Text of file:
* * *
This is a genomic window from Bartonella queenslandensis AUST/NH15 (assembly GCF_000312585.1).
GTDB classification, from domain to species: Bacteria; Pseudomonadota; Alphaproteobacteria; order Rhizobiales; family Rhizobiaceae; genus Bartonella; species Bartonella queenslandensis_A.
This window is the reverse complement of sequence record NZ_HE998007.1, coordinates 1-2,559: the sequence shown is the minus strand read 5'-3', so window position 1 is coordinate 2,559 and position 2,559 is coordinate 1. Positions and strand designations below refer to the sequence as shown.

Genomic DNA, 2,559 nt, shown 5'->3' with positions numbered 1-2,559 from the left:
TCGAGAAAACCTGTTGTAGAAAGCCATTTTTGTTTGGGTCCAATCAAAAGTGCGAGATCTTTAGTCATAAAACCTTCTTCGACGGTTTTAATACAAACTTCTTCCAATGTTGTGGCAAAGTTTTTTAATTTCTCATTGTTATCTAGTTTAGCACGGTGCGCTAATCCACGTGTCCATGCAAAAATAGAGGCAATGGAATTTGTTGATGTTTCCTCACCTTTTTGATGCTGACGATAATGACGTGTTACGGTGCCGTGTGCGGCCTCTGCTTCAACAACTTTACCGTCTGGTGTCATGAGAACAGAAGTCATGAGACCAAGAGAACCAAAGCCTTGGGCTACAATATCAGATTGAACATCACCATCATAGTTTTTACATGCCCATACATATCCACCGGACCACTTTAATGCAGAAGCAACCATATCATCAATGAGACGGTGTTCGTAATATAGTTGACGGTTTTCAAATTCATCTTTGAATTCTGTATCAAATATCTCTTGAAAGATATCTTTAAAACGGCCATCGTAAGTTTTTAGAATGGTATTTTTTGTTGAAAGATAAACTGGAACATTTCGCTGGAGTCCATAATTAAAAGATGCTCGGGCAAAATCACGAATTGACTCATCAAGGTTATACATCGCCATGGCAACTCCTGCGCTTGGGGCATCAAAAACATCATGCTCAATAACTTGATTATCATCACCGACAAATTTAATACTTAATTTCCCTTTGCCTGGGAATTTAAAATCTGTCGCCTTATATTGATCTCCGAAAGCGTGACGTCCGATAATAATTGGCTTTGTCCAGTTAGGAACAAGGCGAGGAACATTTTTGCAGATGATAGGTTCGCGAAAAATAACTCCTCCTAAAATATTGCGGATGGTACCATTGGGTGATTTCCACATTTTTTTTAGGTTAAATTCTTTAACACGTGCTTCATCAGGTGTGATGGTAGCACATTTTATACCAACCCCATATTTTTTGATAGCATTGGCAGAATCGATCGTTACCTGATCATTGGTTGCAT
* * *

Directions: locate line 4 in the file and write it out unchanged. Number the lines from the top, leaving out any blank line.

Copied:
Genomic DNA, 2,559 nt, shown 5'->3' with positions numbered 1-2,559 from the left: